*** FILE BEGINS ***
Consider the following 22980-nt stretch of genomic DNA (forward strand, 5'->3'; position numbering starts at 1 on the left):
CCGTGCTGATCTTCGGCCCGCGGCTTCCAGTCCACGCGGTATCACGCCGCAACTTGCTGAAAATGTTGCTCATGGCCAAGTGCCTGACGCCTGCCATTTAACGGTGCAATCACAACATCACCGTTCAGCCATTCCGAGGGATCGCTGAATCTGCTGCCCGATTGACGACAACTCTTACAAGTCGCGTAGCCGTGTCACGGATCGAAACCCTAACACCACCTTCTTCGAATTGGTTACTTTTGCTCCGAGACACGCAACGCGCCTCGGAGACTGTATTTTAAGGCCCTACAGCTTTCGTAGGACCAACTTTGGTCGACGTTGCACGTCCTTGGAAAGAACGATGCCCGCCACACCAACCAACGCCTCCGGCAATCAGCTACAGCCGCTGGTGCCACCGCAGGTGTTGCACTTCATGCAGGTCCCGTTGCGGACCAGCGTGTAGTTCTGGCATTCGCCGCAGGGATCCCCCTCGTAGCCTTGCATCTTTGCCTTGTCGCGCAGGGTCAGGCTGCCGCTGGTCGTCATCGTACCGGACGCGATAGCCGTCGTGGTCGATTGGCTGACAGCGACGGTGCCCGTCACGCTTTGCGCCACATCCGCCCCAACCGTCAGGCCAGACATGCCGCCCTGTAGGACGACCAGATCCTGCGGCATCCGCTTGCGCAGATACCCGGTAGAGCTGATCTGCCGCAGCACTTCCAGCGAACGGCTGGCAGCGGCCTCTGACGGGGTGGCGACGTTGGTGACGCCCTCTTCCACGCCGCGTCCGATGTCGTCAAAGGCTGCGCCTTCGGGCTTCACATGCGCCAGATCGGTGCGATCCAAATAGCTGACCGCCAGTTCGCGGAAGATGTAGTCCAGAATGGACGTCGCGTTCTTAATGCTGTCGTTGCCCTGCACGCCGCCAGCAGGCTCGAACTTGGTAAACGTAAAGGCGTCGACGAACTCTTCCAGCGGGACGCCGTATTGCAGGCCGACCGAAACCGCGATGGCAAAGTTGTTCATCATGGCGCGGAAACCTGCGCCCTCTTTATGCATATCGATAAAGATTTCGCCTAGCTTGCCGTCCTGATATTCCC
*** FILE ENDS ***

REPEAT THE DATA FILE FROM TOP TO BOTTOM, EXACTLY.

Consider the following 22980-nt stretch of genomic DNA (forward strand, 5'->3'; position numbering starts at 1 on the left):
CCGTGCTGATCTTCGGCCCGCGGCTTCCAGTCCACGCGGTATCACGCCGCAACTTGCTGAAAATGTTGCTCATGGCCAAGTGCCTGACGCCTGCCATTTAACGGTGCAATCACAACATCACCGTTCAGCCATTCCGAGGGATCGCTGAATCTGCTGCCCGATTGACGACAACTCTTACAAGTCGCGTAGCCGTGTCACGGATCGAAACCCTAACACCACCTTCTTCGAATTGGTTACTTTTGCTCCGAGACACGCAACGCGCCTCGGAGACTGTATTTTAAGGCCCTACAGCTTTCGTAGGACCAACTTTGGTCGACGTTGCACGTCCTTGGAAAGAACGATGCCCGCCACACCAACCAACGCCTCCGGCAATCAGCTACAGCCGCTGGTGCCACCGCAGGTGTTGCACTTCATGCAGGTCCCGTTGCGGACCAGCGTGTAGTTCTGGCATTCGCCGCAGGGATCCCCCTCGTAGCCTTGCATCTTTGCCTTGTCGCGCAGGGTCAGGCTGCCGCTGGTCGTCATCGTACCGGACGCGATAGCCGTCGTGGTCGATTGGCTGACAGCGACGGTGCCCGTCACGCTTTGCGCCACATCCGCCCCAACCGTCAGGCCAGACATGCCGCCCTGTAGGACGACCAGATCCTGCGGCATCCGCTTGCGCAGATACCCGGTAGAGCTGATCTGCCGCAGCACTTCCAGCGAACGGCTGGCAGCGGCCTCTGACGGGGTGGCGACGTTGGTGACGCCCTCTTCCACGCCGCGTCCGATGTCGTCAAAGGCTGCGCCTTCGGGCTTCACATGCGCCAGATCGGTGCGATCCAAATAGCTGACCGCCAGTTCGCGGAAGATGTAGTCCAGAATGGACGTCGCGTTCTTAATGCTGTCGTTGCCCTGCACGCCGCCAGCAGGCTCGAACTTGGTAAACGTAAAGGCGTCGACGAACTCTTCCAGCGGGACGCCGTATTGCAGGCCGACCGAAACCGCGATGGCAAAGTTGTTCATCATGGCGCGGAAACCTGCGCCCTCTTTATGCATATCGATAAAGATTTCGCCTAGCTTGCCGTCCTGATATTCCC